The other thing Life, Itself shows us is some insight into the final year of Roger Ebert’s life. It’s never pretty and seldom even pleasant. Ebert lost his lower jaw to saliva cancer in 2006 and since then he had a series of operations and rehabilitation sessions, none of which had any lasting success in turning around his ailing health. In these segments, Roger is often seen to be grumpy, despondent and exhausted. It’s here that I found a new-found admiration for just how patient, loving and supportive his wife Chaz was for him in his final days. She never losers her temper with him, is never anything less that whole heartedly optimistic and its clear that her devotion and commitment to him helped keep Roger going for a few more years.
The film does disclose a final truth about the life of Roger Ebert that was not immediately apparent when he passed away. If you recall, Roger effectively announced a ‘leave of absence’ from writing reviews and then died just a couple of days later. It seemed an uncanny coincidence and so poignant. That he should sign off with ‘see you at the movies’ and then be gone so soon after. It was not unlike Peanuts creator Charles M Schulz and the timing of death so soon after the final Snoopy comic was published.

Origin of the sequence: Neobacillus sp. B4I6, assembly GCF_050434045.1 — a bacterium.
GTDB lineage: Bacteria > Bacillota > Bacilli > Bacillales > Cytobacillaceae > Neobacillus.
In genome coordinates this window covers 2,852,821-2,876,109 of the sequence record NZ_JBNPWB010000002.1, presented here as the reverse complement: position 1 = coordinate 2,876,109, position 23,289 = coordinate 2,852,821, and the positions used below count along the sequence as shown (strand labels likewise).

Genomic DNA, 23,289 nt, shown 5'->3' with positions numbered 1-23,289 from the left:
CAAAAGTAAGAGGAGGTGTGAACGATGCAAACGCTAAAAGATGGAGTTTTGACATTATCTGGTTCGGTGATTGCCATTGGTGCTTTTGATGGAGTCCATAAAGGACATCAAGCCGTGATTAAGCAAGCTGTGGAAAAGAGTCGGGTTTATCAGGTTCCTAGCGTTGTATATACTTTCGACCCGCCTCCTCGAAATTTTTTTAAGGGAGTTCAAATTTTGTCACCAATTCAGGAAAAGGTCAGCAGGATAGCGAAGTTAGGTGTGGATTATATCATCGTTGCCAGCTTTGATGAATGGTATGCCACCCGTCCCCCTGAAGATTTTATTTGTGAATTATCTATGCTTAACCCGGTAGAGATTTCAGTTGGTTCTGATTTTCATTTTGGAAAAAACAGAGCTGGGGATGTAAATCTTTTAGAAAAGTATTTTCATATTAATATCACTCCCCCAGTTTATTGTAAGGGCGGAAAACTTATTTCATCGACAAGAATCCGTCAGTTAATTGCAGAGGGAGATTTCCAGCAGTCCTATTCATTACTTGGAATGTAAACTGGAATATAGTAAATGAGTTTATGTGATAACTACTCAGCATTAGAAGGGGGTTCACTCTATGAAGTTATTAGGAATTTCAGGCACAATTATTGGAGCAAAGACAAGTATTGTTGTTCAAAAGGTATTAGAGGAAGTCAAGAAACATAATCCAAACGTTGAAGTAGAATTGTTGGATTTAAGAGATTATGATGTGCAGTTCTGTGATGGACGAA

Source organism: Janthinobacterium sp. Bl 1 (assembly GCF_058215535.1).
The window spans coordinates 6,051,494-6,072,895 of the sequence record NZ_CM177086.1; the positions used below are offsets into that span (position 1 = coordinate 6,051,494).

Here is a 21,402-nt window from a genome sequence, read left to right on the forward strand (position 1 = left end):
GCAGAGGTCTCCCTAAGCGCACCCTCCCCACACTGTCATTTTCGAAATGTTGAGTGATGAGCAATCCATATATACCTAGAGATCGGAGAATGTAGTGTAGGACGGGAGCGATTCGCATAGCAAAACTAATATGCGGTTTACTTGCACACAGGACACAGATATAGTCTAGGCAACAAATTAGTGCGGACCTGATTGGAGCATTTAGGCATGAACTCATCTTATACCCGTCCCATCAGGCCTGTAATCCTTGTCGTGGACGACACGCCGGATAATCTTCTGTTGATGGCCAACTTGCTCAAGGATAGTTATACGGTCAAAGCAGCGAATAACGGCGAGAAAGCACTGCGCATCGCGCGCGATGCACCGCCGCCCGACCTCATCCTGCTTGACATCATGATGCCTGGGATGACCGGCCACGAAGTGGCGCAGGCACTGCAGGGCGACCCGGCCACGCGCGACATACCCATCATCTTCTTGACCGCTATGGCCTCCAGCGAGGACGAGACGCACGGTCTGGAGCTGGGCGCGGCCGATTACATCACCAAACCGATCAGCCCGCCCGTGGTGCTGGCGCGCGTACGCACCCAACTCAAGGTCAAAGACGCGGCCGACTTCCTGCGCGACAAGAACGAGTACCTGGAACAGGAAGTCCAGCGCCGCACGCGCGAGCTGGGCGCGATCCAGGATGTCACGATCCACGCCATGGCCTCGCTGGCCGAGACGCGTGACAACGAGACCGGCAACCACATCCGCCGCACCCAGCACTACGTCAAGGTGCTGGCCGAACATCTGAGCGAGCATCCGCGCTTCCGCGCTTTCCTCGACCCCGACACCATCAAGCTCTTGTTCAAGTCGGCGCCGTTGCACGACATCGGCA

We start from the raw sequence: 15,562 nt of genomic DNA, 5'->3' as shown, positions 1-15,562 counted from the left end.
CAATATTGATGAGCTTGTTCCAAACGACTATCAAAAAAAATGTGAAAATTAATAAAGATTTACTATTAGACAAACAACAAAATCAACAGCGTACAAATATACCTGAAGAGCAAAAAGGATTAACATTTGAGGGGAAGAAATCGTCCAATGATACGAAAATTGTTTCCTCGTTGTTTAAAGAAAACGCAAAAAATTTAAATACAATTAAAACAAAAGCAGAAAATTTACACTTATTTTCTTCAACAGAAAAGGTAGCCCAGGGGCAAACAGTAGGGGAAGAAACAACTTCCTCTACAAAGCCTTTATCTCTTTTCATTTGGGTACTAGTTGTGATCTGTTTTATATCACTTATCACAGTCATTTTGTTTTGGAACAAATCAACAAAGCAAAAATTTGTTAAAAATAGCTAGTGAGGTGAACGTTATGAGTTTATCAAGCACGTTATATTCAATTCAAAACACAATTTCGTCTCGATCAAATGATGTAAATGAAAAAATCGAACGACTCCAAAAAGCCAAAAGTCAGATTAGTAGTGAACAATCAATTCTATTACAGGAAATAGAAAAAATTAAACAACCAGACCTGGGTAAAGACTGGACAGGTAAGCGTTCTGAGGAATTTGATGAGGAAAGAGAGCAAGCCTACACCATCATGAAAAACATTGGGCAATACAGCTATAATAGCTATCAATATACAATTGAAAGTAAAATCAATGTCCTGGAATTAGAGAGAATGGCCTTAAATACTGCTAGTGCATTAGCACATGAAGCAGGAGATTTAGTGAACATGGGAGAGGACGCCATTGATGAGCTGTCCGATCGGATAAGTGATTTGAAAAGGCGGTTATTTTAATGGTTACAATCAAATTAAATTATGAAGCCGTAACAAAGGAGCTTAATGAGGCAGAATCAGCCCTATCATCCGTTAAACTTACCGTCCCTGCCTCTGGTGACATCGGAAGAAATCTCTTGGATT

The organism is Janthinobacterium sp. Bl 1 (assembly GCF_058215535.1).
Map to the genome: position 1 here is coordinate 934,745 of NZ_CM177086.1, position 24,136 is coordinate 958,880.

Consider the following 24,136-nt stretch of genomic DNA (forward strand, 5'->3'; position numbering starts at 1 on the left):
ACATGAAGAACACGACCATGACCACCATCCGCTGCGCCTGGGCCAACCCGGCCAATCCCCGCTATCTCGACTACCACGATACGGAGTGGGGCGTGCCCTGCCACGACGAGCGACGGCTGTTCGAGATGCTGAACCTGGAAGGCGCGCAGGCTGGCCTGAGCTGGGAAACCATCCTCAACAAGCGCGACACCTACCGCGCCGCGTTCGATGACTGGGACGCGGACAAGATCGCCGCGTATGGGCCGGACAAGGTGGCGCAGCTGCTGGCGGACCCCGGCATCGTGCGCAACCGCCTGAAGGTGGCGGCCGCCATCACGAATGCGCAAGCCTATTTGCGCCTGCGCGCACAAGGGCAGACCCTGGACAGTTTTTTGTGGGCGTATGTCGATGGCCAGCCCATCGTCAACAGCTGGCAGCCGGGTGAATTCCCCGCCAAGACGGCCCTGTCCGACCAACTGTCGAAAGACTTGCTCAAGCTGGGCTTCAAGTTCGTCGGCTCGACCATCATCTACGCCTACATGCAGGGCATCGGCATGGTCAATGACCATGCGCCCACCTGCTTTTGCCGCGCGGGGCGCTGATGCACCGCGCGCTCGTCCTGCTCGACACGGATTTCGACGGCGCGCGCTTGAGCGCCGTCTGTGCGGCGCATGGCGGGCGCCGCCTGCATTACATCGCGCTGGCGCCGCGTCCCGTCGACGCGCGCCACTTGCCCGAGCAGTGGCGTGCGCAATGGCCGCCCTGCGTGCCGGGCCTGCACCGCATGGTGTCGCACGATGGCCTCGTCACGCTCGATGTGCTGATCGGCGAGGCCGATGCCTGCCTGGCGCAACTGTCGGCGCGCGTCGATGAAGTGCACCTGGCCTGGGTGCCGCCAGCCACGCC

There’s an interview with Chaz Ebert late in the film though that reveals what actually happened. After nearly six years of agonizing surgeries and health complications, Roger Ebert quietly and without the knowledge of Chaz, signed an agreement with his doctors that if he should have any complications in his next surgery, that he be allowed to pass away peacefully. And that’s exactly what happened. It’s a sad and disquieting final revelation. Chaz had always stayed optimistic and pragmatic about his chances of recovery and it left me teary eyed to see her talk about his final days.
Being such a long time admirer of Roger Ebert, having read so much of his reviews, his books and his blog, I can’t really critique this documentary with any objectivity or have any sense of how interesting it would be to someone who knows nothing about him. For my money, I thought James did an excellent job with Life, Itself. It does a thorough and effective job encapsulating Ebert’s contribution to cinema and how he helped so many talented people find an audience. It gives us great insight into his complicated relationship with Siskel and in the final third of the film, it chronicles how he became an incredible battler in his later years, beset by poor health but defiantly sticking to his work. In his final year, Ebert wrote three hundred film reviews, a personal best.
Roger Ebert was a giant in the film industry. He loved cinema and he projected that energy into popularizing the art form for over four decades. This film is a fitting tribute to the man and his accomplishments.